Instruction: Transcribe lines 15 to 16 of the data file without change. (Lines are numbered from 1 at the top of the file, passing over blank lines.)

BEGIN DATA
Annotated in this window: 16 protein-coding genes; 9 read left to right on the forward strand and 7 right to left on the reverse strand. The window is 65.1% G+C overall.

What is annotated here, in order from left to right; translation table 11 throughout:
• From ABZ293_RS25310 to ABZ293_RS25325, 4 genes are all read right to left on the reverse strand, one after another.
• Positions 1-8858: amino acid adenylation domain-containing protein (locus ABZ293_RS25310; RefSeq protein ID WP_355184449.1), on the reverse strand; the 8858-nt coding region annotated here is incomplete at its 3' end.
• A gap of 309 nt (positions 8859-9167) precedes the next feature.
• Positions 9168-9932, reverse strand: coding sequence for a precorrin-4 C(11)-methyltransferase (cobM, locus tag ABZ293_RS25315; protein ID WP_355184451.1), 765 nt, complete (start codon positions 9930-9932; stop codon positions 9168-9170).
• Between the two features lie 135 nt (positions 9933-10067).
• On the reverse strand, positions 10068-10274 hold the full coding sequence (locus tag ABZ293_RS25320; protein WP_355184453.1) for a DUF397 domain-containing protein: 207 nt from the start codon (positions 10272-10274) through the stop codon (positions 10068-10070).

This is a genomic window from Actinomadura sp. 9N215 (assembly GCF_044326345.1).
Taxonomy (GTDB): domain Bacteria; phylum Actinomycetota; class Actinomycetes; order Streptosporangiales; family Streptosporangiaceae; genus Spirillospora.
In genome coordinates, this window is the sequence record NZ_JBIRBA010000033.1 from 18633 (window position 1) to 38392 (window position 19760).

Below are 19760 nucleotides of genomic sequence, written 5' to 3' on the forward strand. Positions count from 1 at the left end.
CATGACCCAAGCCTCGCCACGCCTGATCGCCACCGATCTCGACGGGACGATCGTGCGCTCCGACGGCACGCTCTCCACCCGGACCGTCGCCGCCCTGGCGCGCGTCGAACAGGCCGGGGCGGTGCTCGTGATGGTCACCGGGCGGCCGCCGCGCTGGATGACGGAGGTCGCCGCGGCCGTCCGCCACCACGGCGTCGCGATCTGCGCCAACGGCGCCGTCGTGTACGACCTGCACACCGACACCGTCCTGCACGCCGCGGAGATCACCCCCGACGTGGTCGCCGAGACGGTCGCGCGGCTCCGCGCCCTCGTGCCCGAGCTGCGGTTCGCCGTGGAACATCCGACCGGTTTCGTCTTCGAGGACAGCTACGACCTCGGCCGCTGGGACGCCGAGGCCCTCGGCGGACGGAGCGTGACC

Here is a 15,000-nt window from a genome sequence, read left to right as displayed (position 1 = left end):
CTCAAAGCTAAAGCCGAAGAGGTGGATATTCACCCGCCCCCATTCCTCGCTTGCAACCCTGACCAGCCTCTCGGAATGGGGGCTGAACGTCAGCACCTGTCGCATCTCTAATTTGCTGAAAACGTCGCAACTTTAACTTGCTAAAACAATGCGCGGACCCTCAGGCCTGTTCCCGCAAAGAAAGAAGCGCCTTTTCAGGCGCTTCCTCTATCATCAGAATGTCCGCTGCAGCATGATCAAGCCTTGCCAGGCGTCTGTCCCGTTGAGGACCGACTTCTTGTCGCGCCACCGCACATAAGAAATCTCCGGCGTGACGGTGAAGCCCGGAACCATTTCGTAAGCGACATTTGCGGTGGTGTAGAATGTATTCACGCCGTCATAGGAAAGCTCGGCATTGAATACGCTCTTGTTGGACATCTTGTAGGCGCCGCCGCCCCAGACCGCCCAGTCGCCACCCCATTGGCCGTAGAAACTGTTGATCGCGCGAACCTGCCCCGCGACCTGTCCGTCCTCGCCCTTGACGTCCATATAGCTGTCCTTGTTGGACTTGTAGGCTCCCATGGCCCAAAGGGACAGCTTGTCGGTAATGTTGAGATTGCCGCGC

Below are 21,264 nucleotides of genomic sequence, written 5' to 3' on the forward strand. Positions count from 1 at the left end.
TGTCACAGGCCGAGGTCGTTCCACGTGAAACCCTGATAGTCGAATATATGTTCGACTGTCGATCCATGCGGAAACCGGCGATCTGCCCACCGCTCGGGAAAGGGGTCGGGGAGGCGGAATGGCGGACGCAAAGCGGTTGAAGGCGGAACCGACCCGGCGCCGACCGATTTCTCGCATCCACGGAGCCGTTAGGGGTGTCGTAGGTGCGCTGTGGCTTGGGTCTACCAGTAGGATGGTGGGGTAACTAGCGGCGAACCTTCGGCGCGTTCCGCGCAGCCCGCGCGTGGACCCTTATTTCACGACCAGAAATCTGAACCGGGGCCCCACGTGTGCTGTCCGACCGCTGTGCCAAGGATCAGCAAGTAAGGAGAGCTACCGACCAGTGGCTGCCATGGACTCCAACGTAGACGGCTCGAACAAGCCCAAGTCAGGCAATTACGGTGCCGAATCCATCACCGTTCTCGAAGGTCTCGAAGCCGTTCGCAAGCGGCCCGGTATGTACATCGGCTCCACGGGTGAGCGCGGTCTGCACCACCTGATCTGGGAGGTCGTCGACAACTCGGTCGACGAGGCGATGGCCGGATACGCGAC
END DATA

CTCAAAGCTAAAGCCGAAGAGGTGGATATTCACCCGCCCCCATTCCTCGCTTGCAACCCTGACCAGCCTCTCGGAATGGGGGCTGAACGTCAGCACCTGTCGCATCTCTAATTTGCTGAAAACGTCGCAACTTTAACTTGCTAAAACAATGCGCGGACCCTCAGGCCTGTTCCCGCAAAGAAAGAAGCGCCTTTTCAGGCGCTTCCTCTATCATCAGAATGTCCGCTGCAGCATGATCAAGCCTTGCCAGGCGTCTGTCCCGTTGAGGACCGACTTCTTGTCGCGCCACCGCACATAAGAAATCTCCGGCGTGACGGTGAAGCCCGGAACCATTTCGTAAGCGACATTTGCGGTGGTGTAGAATGTATTCACGCCGTCATAGGAAAGCTCGGCATTGAATACGCTCTTGTTGGACATCTTGTAGGCGCCGCCGCCCCAGACCGCCCAGTCGCCACCCCATTGGCCGTAGAAACTGTTGATCGCGCGAACCTGCCCCGCGACCTGTCCGTCCTCGCCCTTGACGTCCATATAGCTGTCCTTGTTGGACTTGTAGGCTCCCATGGCCCAAAGGGACAGCTTGTCGGTAATGTTGAGATTGCCGCGC

Below are 21,264 nucleotides of genomic sequence, written 5' to 3' on the forward strand. Positions count from 1 at the left end.